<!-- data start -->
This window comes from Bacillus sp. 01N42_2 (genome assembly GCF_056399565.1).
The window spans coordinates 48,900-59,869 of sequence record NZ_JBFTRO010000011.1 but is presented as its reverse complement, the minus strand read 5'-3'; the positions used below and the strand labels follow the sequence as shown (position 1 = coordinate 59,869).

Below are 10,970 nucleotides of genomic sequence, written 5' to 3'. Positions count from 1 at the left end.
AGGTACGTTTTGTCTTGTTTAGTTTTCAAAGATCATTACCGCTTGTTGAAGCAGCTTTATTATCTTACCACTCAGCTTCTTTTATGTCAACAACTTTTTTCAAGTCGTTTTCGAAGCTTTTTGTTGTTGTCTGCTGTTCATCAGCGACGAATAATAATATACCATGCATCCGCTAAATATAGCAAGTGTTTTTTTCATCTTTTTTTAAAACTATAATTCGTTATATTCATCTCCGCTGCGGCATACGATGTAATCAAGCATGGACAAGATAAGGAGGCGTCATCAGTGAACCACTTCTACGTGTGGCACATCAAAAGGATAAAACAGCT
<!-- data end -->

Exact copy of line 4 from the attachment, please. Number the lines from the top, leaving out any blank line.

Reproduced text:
AGGTACGTTTTGTCTTGTTTAGTTTTCAAAGATCATTACCGCTTGTTGAAGCAGCTTTATTATCTTACCACTCAGCTTCTTTTATGTCAACAACTTTTTTCAAGTCGTTTTCGAAGCTTTTTGTTGTTGTCTGCTGTTCATCAGCGACGAATAATAATATACCATGCATCCGCTAAATATAGCAAGTGTTTTTTTCATCTTTTTTTAAAACTATAATTCGTTATATTCATCTCCGCTGCGGCATACGATGTAATCAAGCATGGACAAGATAAGGAGGCGTCATCAGTGAACCACTTCTACGTGTGGCACATCAAAAGGATAAAACAGCT